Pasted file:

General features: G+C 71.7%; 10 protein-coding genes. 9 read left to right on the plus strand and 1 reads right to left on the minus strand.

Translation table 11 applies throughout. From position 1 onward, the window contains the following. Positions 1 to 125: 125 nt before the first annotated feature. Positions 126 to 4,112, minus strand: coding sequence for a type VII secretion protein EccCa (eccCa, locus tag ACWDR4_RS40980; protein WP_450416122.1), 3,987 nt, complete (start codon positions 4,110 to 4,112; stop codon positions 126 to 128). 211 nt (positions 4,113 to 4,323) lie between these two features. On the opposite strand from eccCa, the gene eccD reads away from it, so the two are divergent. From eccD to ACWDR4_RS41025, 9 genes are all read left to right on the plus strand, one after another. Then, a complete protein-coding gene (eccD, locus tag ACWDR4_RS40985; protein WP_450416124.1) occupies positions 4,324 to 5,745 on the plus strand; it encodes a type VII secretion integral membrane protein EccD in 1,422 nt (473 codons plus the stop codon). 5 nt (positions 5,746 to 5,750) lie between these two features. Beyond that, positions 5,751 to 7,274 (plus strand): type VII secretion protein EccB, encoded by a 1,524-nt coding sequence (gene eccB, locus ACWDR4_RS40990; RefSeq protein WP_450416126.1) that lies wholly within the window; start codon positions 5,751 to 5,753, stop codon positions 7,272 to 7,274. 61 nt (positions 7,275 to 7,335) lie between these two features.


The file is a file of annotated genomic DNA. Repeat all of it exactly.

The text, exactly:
General features: G+C 71.7%; 10 protein-coding genes. 9 read left to right on the plus strand and 1 reads right to left on the minus strand.

Translation table 11 applies throughout. From position 1 onward, the window contains the following. Positions 1 to 125: 125 nt before the first annotated feature. Positions 126 to 4,112, minus strand: coding sequence for a type VII secretion protein EccCa (eccCa, locus tag ACWDR4_RS40980; protein WP_450416122.1), 3,987 nt, complete (start codon positions 4,110 to 4,112; stop codon positions 126 to 128). 211 nt (positions 4,113 to 4,323) lie between these two features. On the opposite strand from eccCa, the gene eccD reads away from it, so the two are divergent. From eccD to ACWDR4_RS41025, 9 genes are all read left to right on the plus strand, one after another. Then, a complete protein-coding gene (eccD, locus tag ACWDR4_RS40985; protein WP_450416124.1) occupies positions 4,324 to 5,745 on the plus strand; it encodes a type VII secretion integral membrane protein EccD in 1,422 nt (473 codons plus the stop codon). 5 nt (positions 5,746 to 5,750) lie between these two features. Beyond that, positions 5,751 to 7,274 (plus strand): type VII secretion protein EccB, encoded by a 1,524-nt coding sequence (gene eccB, locus ACWDR4_RS40990; RefSeq protein WP_450416126.1) that lies wholly within the window; start codon positions 5,751 to 5,753, stop codon positions 7,272 to 7,274. 61 nt (positions 7,275 to 7,335) lie between these two features.